In another manifestation of the invention, an apparatus for forming trenches in a dielectric layer in which vias have been formed and over which an organic planarization layer has been formed to fill the vias and form a planarized surface over which an oxide cap, BARC, and trench mask has been formed is provided. A plasma processing chamber is provided, comprising a chamber wall forming a plasma processing chamber enclosure, a substrate support for supporting a substrate within the plasma processing chamber enclosure, a pressure regulator for regulating the pressure in the plasma processing chamber enclosure, at least one electrode for providing power to the plasma processing chamber enclosure for sustaining a plasma, a gas inlet for providing gas into the plasma processing chamber enclosure, and a gas outlet for exhausting gas from the plasma processing chamber enclosure. A gas source is in fluid connection with the gas inlet and comprises a CO2 gas source and a fluorine containing gas source. A controller is controllably connected to the gas source and the at least one electrode and comprises at least one processor and computer readable media. The computer readable media comprises computer readable code for etching the BARC and oxide cap layer comprising computer readable code for providing fluorine containing gas from the fluorine containing gas source into an interior of the plasma processing chamber, computer readable code for transforming the fluorine containing gas into a plasma, and computer readable code for stopping the fluorine containing gas, computer readable code for etching the organic planarization layer, comprising computer readable code for providing a CO2 containing gas from the CO2 gas source, computer readable code for forming a plasma from the CO2 containing gas, and computer readable code for stopping the CO2 containing gas, and computer readable coded for etching trenches into the dielectric layer through the organic planarization layer, comprising computer readable code for providing fluorine containing gas from the fluorine containing gas source into an interior of the plasma processing chamber, and computer readable code for transforming the fluorine containing gas into a plasma.

These and other features of the present invention will be described in more detail below in the detailed description of the invention and in conjunction with the following figures.

BRIEF DESCRIPTION OF THE DRAWINGS

The present invention is illustrated by way of example, and not by way of limitation, in the figures of the accompanying drawings and in which like reference numerals refer to similar elements and in which:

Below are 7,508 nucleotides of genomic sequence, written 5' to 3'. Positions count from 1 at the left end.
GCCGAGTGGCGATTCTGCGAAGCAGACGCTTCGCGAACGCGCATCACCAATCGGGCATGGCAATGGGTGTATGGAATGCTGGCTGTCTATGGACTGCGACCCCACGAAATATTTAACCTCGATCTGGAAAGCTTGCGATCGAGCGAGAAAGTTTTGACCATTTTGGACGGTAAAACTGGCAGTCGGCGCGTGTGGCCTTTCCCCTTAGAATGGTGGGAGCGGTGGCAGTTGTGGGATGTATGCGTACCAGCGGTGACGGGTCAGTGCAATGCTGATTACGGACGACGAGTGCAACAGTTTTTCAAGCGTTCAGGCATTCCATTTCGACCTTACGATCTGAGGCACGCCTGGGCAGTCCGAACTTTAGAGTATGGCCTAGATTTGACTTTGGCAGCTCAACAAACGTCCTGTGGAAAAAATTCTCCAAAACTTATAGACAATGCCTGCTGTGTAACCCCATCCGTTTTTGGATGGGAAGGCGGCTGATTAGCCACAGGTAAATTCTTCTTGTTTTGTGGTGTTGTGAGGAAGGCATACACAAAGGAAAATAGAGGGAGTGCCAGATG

FIG. 1 is a flow chart of a process that may be used in an embodiment of the invention.

FIGS. 2A-F are schematic cross-sectional views of a wafer processed according to an embodiment of the invention.

FIG. 3 is a more detailed flow chart of the step of etching features into the organic layer.

FIG. 4 is a schematic view of a plasma processing chamber that may be used in practicing the invention.

FIGS. 5A-B illustrate a computer system, which is suitable for implementing a controller used in embodiments of the present invention.

DETAILED DESCRIPTION OF THE PREFERRED EMBODIMENTS

The present invention will now be described in detail with reference to a few preferred embodiments thereof as illustrated in the accompanying drawings. In the following description, numerous specific details are set forth in order to provide a thorough understanding of the present invention. It will be apparent, however, to one skilled in the art, that the present invention may be practiced without some or all of these specific details. In other instances, well known process steps and/or structures have not been described in detail in order to not unnecessarily obscure the present invention.

To facilitate understanding, FIG. 1 is a flow chart of a process that may be used in an embodiment of the invention. Vias were formed in a porous low-k dielectric layer (step 104). FIG. 2A is a cross sectional views of parts of a M−1 layer of a wafer substrate 204. In this example, the wafer substrate has conductive interconnects 206. A barrier layer 208 may be placed over the wafer substrate 204 and interconnects 206. A porous low-k dielectric layer 210 is placed over the barrier layer 208 and the wafer substrate 204, and a cap layer 212 of a TEOS oxide is placed over the porous low-k dielectric layer 210. Vias 214 have been formed in the porous low-k dielectric layer 210.